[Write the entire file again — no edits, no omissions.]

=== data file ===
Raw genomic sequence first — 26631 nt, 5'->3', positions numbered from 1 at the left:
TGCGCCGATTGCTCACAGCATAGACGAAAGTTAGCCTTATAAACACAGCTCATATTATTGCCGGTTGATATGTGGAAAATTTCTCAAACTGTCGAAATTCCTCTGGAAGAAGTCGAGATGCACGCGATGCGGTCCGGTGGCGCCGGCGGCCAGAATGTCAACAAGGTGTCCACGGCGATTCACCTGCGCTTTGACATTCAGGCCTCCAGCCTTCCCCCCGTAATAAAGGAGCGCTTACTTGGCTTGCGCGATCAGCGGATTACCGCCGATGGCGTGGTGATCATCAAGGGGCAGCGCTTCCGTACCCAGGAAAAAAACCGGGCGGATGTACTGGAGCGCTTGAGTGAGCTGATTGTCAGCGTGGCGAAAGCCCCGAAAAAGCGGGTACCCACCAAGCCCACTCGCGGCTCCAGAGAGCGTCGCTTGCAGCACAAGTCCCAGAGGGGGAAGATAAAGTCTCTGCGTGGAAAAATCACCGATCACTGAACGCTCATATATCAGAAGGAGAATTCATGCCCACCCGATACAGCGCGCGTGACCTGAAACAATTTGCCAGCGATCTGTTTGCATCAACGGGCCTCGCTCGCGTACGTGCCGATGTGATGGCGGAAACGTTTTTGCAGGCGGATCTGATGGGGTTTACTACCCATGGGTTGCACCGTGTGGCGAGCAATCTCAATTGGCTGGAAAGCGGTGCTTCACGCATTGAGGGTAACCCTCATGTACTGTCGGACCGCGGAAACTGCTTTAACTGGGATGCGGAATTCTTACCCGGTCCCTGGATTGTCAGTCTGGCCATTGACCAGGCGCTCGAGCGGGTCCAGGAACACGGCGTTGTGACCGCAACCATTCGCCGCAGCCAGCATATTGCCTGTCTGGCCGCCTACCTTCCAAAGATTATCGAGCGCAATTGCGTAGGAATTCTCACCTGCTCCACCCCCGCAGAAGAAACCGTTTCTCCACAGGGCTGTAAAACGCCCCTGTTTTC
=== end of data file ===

Raw genomic sequence first — 26631 nt, 5'->3', positions numbered from 1 at the left:
TGCGCCGATTGCTCACAGCATAGACGAAAGTTAGCCTTATAAACACAGCTCATATTATTGCCGGTTGATATGTGGAAAATTTCTCAAACTGTCGAAATTCCTCTGGAAGAAGTCGAGATGCACGCGATGCGGTCCGGTGGCGCCGGCGGCCAGAATGTCAACAAGGTGTCCACGGCGATTCACCTGCGCTTTGACATTCAGGCCTCCAGCCTTCCCCCCGTAATAAAGGAGCGCTTACTTGGCTTGCGCGATCAGCGGATTACCGCCGATGGCGTGGTGATCATCAAGGGGCAGCGCTTCCGTACCCAGGAAAAAAACCGGGCGGATGTACTGGAGCGCTTGAGTGAGCTGATTGTCAGCGTGGCGAAAGCCCCGAAAAAGCGGGTACCCACCAAGCCCACTCGCGGCTCCAGAGAGCGTCGCTTGCAGCACAAGTCCCAGAGGGGGAAGATAAAGTCTCTGCGTGGAAAAATCACCGATCACTGAACGCTCATATATCAGAAGGAGAATTCATGCCCACCCGATACAGCGCGCGTGACCTGAAACAATTTGCCAGCGATCTGTTTGCATCAACGGGCCTCGCTCGCGTACGTGCCGATGTGATGGCGGAAACGTTTTTGCAGGCGGATCTGATGGGGTTTACTACCCATGGGTTGCACCGTGTGGCGAGCAATCTCAATTGGCTGGAAAGCGGTGCTTCACGCATTGAGGGTAACCCTCATGTACTGTCGGACCGCGGAAACTGCTTTAACTGGGATGCGGAATTCTTACCCGGTCCCTGGATTGTCAGTCTGGCCATTGACCAGGCGCTCGAGCGGGTCCAGGAACACGGCGTTGTGACCGCAACCATTCGCCGCAGCCAGCATATTGCCTGTCTGGCCGCCTACCTTCCAAAGATTATCGAGCGCAATTGCGTAGGAATTCTCACCTGCTCCACCCCCGCAGAAGAAACCGTTTCTCCACAGGGCTGTAAAACGCCCCTGTTTTC